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Loan-to-Value (LTV) Ratio Required for a Mortgage

Loan-to-Value (LTV) Ratio Required for a Mortgage

    Loan-to-Value ratio, or LTV ratio, is a key factor in determining your ability to qualify for a mortgage and how much home you can afford.  The LTV ratio represents the amount of your mortgage divided by the fair market value of the property that you are buying or refinancing.  For example, if you have a $400,000 mortgage on a property valued at $500,000, the loan-to-value ratio is 80% ($400,000 mortgage ÷ $500,000 property value = .80%).

    When you apply for a mortgage, the lender uses the fair market value of the property according to the appraisal report to calculate your LTV ratio. This is one of the reasons why the appraisal report is important when you apply for a mortgage. If the appraised property value is lower than expected, your LTV ratio may be too high which can impact if your mortgage is approved.  This is also one of the reasons why you should not overpay when you buy a home in addition to the obvious reason of not wasting money.

    Loan-to-value ratio is inversely related to your down payment. The lower your down payment, the larger the mortgage you need to buy a home and the higher the LTV ratio.  The higher your down payment, the smaller the mortgage you need to buy a home and the lower your LTV ratio.  For example, if you make a down payment of 20%, the LTV ratio is 80% and if you make a down payment of 10%, the LTV ratio is 90%.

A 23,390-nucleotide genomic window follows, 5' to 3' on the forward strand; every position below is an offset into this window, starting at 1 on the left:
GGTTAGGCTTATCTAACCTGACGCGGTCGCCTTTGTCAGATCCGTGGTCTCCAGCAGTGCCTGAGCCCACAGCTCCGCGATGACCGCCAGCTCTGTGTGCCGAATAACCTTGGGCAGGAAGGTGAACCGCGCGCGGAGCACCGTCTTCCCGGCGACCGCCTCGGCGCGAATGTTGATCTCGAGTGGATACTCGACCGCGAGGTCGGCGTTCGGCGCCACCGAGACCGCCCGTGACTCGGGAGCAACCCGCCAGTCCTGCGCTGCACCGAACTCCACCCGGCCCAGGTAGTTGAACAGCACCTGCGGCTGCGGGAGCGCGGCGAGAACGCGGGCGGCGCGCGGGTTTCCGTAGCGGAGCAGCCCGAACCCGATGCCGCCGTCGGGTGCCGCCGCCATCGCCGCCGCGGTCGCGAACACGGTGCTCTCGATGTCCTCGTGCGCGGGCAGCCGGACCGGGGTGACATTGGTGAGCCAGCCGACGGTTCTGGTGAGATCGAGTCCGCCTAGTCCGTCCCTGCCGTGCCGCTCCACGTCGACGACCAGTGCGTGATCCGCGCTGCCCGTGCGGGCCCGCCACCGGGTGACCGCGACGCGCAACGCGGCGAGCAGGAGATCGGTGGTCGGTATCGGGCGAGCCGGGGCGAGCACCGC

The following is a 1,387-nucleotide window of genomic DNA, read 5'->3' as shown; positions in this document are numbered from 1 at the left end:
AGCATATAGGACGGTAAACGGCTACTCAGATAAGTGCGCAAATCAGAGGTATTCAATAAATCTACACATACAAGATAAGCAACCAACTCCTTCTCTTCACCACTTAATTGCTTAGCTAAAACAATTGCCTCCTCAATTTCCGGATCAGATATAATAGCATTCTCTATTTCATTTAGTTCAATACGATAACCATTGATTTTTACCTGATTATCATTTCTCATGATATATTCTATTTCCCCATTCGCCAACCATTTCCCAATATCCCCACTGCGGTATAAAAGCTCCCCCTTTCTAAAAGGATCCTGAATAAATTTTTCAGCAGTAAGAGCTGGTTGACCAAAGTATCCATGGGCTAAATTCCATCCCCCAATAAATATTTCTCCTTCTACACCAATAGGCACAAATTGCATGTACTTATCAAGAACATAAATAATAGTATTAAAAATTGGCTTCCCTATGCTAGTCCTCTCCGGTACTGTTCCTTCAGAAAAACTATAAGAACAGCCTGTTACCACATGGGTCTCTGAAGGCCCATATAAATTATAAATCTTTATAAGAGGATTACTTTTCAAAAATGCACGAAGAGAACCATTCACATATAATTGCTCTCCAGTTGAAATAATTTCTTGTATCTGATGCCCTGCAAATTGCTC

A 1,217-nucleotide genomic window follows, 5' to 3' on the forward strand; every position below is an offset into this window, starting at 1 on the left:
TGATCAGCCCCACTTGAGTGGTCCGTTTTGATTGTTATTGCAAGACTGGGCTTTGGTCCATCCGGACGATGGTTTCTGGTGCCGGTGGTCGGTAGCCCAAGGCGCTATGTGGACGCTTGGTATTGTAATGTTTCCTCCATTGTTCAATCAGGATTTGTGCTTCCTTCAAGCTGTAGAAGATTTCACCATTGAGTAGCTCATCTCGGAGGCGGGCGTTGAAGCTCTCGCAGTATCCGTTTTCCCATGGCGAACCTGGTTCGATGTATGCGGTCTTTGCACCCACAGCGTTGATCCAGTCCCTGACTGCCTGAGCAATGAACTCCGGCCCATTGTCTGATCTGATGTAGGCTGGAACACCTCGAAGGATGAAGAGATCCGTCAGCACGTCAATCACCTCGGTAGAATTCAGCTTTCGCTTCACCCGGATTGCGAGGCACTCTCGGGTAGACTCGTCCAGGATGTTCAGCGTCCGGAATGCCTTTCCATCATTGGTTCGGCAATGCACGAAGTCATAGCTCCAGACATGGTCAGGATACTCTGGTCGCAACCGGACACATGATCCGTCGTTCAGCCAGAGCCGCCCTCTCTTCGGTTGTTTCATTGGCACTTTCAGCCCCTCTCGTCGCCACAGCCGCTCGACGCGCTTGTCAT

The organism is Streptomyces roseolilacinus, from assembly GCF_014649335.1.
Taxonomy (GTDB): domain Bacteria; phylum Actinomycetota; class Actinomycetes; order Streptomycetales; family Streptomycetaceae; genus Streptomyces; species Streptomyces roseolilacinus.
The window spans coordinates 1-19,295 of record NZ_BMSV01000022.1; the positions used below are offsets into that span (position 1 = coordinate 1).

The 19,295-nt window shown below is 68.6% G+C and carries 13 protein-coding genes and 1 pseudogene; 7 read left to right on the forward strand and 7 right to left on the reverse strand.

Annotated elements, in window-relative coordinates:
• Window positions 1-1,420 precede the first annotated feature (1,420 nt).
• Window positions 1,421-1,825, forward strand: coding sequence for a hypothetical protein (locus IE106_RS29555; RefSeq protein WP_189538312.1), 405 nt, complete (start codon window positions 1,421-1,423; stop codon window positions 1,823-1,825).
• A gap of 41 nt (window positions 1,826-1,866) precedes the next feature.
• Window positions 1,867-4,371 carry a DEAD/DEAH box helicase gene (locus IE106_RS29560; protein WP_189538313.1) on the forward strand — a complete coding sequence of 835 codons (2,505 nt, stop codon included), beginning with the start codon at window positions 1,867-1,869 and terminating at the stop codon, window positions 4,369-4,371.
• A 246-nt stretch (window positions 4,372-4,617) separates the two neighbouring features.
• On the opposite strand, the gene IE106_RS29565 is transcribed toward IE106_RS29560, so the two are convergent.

• CalculatorUse our DOWN PAYMENT CALCULATOR to understand the down payment required based on home price and LTV ratio
  • From a lender's perspective, the lower the LTV ratio, the better because a lower ratio means you have contributed more of your own money to purchase the property so the lender is better positioned to recover their loan in the event of an unfortunate outcome such as a foreclosure. In short, a lower LTV ratio means that the lender has more collateral or if you cannot repay your mortgage.  This is why lenders apply LTV ratio limits when you apply for a mortgage -- they want to make sure they have sufficient financial protection if you default on your loan.

    Lenders typically offer you their best loan terms -- their lowest mortgage rate and closing costs -- if the LTV ratio is less than a maximum limit, usually 80% (although this figure can be as high as 90% for selected lenders and loan programs).  For example, a lender may quote you a 4.500% mortgage rate with an LTV ratio of 80% and a 4.625% rate with an LTV ratio of 90%.  You should always be aware of how your LTV ratio impacts your mortgage rate.  You may be able to lower your rate and your monthly payment and save a significant amount of money over your loan by increasing your down payment and reducing your LTV ratio.

    Additionally, some lenders may not approve your loan if your LTV exceeds their limit. For example, if you want to buy a home priced at $100,000 and have $1,000 for a down payment, but the lender's maximum LTV ratio is 97%, you may not be able to qualify for the mortgage because a $1,000 down payment on a $100,000 home implies a 99% LTV ratio.